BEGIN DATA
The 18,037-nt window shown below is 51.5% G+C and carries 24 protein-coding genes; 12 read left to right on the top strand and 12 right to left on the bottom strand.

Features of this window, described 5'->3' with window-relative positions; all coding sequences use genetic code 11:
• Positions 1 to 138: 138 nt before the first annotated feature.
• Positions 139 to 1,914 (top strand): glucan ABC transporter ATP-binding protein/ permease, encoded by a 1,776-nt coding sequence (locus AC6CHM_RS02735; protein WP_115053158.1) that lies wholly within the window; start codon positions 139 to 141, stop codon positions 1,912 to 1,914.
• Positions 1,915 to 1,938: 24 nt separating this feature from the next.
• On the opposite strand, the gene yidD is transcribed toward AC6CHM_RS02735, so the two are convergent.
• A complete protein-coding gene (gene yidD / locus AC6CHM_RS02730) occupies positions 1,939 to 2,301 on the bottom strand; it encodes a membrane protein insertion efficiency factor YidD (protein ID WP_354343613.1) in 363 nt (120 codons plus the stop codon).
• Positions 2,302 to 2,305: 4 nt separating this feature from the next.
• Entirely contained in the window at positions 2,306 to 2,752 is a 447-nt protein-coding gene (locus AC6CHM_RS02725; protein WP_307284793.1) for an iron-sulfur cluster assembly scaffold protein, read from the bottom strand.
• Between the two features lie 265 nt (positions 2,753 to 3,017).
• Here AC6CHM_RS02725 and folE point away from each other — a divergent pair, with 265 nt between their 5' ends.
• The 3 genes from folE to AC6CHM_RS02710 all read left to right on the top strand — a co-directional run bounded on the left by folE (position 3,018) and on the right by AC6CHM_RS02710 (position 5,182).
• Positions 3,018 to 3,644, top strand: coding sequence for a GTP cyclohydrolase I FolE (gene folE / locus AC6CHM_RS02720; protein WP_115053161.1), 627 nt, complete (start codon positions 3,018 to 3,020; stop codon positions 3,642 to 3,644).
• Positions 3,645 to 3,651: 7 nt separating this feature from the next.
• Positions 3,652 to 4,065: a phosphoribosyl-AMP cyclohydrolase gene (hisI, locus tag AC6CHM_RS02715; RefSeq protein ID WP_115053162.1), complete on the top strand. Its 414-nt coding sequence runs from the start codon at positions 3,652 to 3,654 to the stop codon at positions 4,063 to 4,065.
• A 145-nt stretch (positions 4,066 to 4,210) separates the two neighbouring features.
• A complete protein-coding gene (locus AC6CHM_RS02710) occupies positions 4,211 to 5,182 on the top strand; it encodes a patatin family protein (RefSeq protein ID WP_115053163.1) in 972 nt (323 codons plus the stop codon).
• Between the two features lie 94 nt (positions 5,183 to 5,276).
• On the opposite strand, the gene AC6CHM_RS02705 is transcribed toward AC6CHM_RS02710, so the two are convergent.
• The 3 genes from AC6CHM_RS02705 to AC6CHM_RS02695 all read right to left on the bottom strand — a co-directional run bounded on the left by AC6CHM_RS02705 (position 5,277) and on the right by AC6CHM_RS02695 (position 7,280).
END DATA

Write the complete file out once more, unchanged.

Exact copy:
The 18,037-nt window shown below is 51.5% G+C and carries 24 protein-coding genes; 12 read left to right on the top strand and 12 right to left on the bottom strand.

Features of this window, described 5'->3' with window-relative positions; all coding sequences use genetic code 11:
• Positions 1 to 138: 138 nt before the first annotated feature.
• Positions 139 to 1,914 (top strand): glucan ABC transporter ATP-binding protein/ permease, encoded by a 1,776-nt coding sequence (locus AC6CHM_RS02735; protein WP_115053158.1) that lies wholly within the window; start codon positions 139 to 141, stop codon positions 1,912 to 1,914.
• Positions 1,915 to 1,938: 24 nt separating this feature from the next.
• On the opposite strand, the gene yidD is transcribed toward AC6CHM_RS02735, so the two are convergent.
• A complete protein-coding gene (gene yidD / locus AC6CHM_RS02730) occupies positions 1,939 to 2,301 on the bottom strand; it encodes a membrane protein insertion efficiency factor YidD (protein ID WP_354343613.1) in 363 nt (120 codons plus the stop codon).
• Positions 2,302 to 2,305: 4 nt separating this feature from the next.
• Entirely contained in the window at positions 2,306 to 2,752 is a 447-nt protein-coding gene (locus AC6CHM_RS02725; protein WP_307284793.1) for an iron-sulfur cluster assembly scaffold protein, read from the bottom strand.
• Between the two features lie 265 nt (positions 2,753 to 3,017).
• Here AC6CHM_RS02725 and folE point away from each other — a divergent pair, with 265 nt between their 5' ends.
• The 3 genes from folE to AC6CHM_RS02710 all read left to right on the top strand — a co-directional run bounded on the left by folE (position 3,018) and on the right by AC6CHM_RS02710 (position 5,182).
• Positions 3,018 to 3,644, top strand: coding sequence for a GTP cyclohydrolase I FolE (gene folE / locus AC6CHM_RS02720; protein WP_115053161.1), 627 nt, complete (start codon positions 3,018 to 3,020; stop codon positions 3,642 to 3,644).
• Positions 3,645 to 3,651: 7 nt separating this feature from the next.
• Positions 3,652 to 4,065: a phosphoribosyl-AMP cyclohydrolase gene (hisI, locus tag AC6CHM_RS02715; RefSeq protein ID WP_115053162.1), complete on the top strand. Its 414-nt coding sequence runs from the start codon at positions 3,652 to 3,654 to the stop codon at positions 4,063 to 4,065.
• A 145-nt stretch (positions 4,066 to 4,210) separates the two neighbouring features.
• A complete protein-coding gene (locus AC6CHM_RS02710) occupies positions 4,211 to 5,182 on the top strand; it encodes a patatin family protein (RefSeq protein ID WP_115053163.1) in 972 nt (323 codons plus the stop codon).
• Between the two features lie 94 nt (positions 5,183 to 5,276).
• On the opposite strand, the gene AC6CHM_RS02705 is transcribed toward AC6CHM_RS02710, so the two are convergent.
• The 3 genes from AC6CHM_RS02705 to AC6CHM_RS02695 all read right to left on the bottom strand — a co-directional run bounded on the left by AC6CHM_RS02705 (position 5,277) and on the right by AC6CHM_RS02695 (position 7,280).